• ISP Pogo Adapter – Like the headers, this ISP adapter is designed to provide a temporary electrical connection between adapter and AVR. This is a great, more reliable alternative to the headers.
  • AVR Programming Adapter – If you AVR is living on a breadboard, you probably don’t have an interface to the standard 2x3 ISP pinout. This simple breakout board makes interfacing the programmer with your breadboarded circuit possible.

Suggested Reading

Whether you’re a beginner or experienced electronics enthusiast, the Pocket Programmer should be easy to get up-and-running. If you’ve programmed an Arduino before, you’ll be well-prepared for the next step. Here are some tutorials we’d recommend reading before continuing on with this one:

  • What is an Arduino? – If you’re unfamiliar with AVRs, check out this tutorial to learn about the most popular one of the lot.
  • Installing Arduino – Arduino isn’t required to use the Programmer, but it can make things easier, especially if you still want to program your AVR using the Arduino libraries.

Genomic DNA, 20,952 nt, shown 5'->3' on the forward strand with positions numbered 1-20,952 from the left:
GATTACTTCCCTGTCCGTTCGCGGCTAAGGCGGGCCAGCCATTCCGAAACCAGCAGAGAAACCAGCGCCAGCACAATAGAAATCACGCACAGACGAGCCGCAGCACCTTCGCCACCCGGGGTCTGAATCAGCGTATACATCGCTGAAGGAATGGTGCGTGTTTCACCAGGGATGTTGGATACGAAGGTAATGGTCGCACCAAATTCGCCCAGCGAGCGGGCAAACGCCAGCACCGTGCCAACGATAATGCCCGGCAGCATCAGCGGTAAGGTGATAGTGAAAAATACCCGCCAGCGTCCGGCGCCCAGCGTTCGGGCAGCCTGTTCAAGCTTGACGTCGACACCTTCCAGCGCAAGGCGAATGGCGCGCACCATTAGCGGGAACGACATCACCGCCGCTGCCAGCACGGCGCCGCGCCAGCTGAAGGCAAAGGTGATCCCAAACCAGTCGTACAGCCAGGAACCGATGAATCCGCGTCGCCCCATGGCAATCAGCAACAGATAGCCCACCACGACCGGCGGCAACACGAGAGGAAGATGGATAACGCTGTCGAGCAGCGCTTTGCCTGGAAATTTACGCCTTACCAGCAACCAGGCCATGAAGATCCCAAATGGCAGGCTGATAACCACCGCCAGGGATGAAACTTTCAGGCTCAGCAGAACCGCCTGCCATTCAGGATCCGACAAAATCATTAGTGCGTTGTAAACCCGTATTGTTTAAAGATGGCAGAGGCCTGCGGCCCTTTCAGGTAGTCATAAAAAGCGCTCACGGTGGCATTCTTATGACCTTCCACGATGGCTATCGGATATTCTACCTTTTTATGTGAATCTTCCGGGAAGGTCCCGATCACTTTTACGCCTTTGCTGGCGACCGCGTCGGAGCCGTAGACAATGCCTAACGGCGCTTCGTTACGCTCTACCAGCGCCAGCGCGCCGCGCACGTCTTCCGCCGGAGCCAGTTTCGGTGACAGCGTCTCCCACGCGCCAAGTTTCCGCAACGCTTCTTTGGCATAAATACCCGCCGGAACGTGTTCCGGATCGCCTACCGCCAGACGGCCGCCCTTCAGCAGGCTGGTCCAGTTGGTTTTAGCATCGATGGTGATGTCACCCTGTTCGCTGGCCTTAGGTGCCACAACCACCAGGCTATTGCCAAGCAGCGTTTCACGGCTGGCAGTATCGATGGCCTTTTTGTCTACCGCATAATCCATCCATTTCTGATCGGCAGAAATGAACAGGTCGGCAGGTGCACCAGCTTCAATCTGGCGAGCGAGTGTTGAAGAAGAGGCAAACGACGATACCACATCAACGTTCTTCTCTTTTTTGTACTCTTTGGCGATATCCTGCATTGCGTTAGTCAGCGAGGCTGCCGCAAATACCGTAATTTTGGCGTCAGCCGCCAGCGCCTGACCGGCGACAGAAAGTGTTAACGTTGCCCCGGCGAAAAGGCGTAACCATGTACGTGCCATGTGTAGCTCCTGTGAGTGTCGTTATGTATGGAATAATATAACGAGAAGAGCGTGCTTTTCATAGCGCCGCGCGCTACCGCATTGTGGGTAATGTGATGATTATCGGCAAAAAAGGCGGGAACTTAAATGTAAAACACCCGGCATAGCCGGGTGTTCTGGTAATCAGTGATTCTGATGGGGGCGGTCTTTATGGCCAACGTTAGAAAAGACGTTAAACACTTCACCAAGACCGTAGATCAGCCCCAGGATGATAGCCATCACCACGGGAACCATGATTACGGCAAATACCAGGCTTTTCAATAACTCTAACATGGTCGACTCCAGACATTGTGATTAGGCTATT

• Serial Peripheral Interface (SPI) – The Pocket Programmer uses an SPI interface to send data to and from the AVR. Click this tutorial to learn the meanings behind “MOSI”, “MISO”, and “SCK”.

Board Overview

Before we get to using the AVR Pocket Programmer, let’s quickly overview what components fill the board out:

Annotated AVR Pocket Programmer

  • USB Connector – This is your data and power input to the Programmer. A mini-B USB cable plugs in here and connects your computer to the Programmer.
  • 2x5 ISP Header – This shrouded header mates with the included Programming Cable, and allows you to send the programming signals out to your AVR. It’s polarized to make sure you can’t plug anything in backwards.
  • Power Target Switch – Unlike a lot of ISP’s out there, the AVR Pocket Programmer can deliver power to the AVR-to-be-programmed. Flick this switch to the “Power Target” side, to send 5V to the AVR. More on this below.
  • ATtiny2313 – This is the chip that works the programming magic. It converts between USB and SPI to turn commands from your computer into words and instructions to load into your AVR-to-be-programmed. Unless you want to customize the Tiny ISP firmware, you can leave this chip alone.